Sylvester Comprehensive Cancer Center

UM/Sylvester Hosts Annual Cancer Research Competition Featuring MIT Professor Dr. Tyler Jacks

04.30.2008

The University of Miami Sylvester Comprehensive Cancer Center hosted the ninth annual Zubrod Memorial Lecture and Cancer Research Poster Competition on Thursday, May 1. This year’s lecture was presented by Tyler Jacks, Ph.D., the David H. Koch Professor of Biology and the director of the Koch Institute for Integrative Cancer Research at the Massachusetts Institute of Technology.

An investigator of the Howard Hughes Medical Institute, Dr. Jacks presented “Modeling Cancer in the Mouse” as this year’s guest lecturer. He has pioneered the use of gene targeting technology in the mouse to study cancer-associated genes. Over the last 30 years, Dr. Jacks explained, the focus of cancer research has been in genes and the mouse provides the best possible model for that study for a few reasons. Scientists can manipulate its genome very easily, introduce mutations and control the activity of those mutations. He acknowledged that mice are certainly different from humans but the hope is they will provide useful tools in understanding basic cancer biology and therapy.

“The challenge in studying cancer in humans is no two humans are the same and this same genetic influence that determines how we turn out also influences how tumors turn out.” Mice can be genetically identical, helping scientists maintain consistency when monitoring laboratory results. Dr. Jacks detailed some of the work done in his lab with mice, including the activation of the K-ras oncogene to monitor the role of p53, a protein, in eliminating damaged or pre-cancerous cells.

Dr. Jacks, who is also a Daniel K. Ludwig Scholar in Cancer Research, also talked about using the mouse model to study microRNAs, Working with mice models, researchers have found a specific microRNA acts as a tumor suppressor. Dr. Jacks believes working with microRNAs will open up many new targets, even as a therapy. “One day, I’m quite optimistic, that may work. I think small RNA biology represents a phenomenal new tool against cancer.”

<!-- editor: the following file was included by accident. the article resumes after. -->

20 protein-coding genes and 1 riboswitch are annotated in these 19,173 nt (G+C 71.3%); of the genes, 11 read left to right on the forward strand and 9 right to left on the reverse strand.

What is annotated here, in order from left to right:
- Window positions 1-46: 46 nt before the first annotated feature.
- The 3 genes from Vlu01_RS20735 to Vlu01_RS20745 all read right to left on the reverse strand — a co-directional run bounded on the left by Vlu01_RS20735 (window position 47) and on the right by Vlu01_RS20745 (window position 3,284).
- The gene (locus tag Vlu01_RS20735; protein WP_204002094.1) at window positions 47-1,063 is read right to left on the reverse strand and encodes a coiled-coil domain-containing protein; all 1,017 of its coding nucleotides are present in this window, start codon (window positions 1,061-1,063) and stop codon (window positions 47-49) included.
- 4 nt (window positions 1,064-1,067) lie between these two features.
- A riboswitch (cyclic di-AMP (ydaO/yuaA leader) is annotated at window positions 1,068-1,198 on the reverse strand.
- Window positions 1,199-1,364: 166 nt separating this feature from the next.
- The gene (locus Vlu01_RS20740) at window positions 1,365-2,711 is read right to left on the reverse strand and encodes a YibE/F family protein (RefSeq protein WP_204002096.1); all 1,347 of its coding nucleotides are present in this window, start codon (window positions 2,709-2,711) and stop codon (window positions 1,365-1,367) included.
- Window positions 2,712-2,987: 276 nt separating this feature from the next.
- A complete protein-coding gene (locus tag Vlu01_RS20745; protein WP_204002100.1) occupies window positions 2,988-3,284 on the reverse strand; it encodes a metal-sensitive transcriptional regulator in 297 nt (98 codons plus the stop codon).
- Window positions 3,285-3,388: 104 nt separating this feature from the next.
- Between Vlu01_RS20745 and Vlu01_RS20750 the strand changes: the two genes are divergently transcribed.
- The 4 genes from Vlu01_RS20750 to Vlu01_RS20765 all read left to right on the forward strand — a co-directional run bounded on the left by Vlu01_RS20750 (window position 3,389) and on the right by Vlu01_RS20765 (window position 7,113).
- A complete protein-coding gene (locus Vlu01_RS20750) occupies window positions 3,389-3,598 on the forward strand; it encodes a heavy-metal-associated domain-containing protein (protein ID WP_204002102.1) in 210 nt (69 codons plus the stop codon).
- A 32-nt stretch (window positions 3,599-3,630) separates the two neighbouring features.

Joyce M. Slingerland, M.D., F.R.C.P.(C), Ph.D., was recognized with this year’s Outstanding Cancer Research Award, which is given to a member of the UM/Sylvester faculty who has initiated groundbreaking research. Dr. Slingerland, who is the director of the Braman Family Breast Cancer Institute at UM/Sylvester, has focused her research career on how breast cancer cells escape growth control by antiestrogens and inhibitory cytokines. Recently, her lab initiated new clinical trials of molecular targeted therapies to reverse antiestrogen resistance. Last year, she received the Doris Duke Distinguished Clinical Scientist Award, which honors physician-scientists with $1.5 million in funding over five years.

In accepting her award for Outstanding Cancer Research, Dr. Slingerland acknowledged the dedication of those who work in her lab and the leadership of Dr. Goodwin, saying “it takes a village to do science well these days.” She also thanked her family, colleagues, and her patients, who she described as “the ones who inspire us and keep us real.” Dr. Slingerland went on tell the audience, “we have the privilege of living in a time when what we do now is going to translate into understanding basic molecular pathways to really curing this disease.”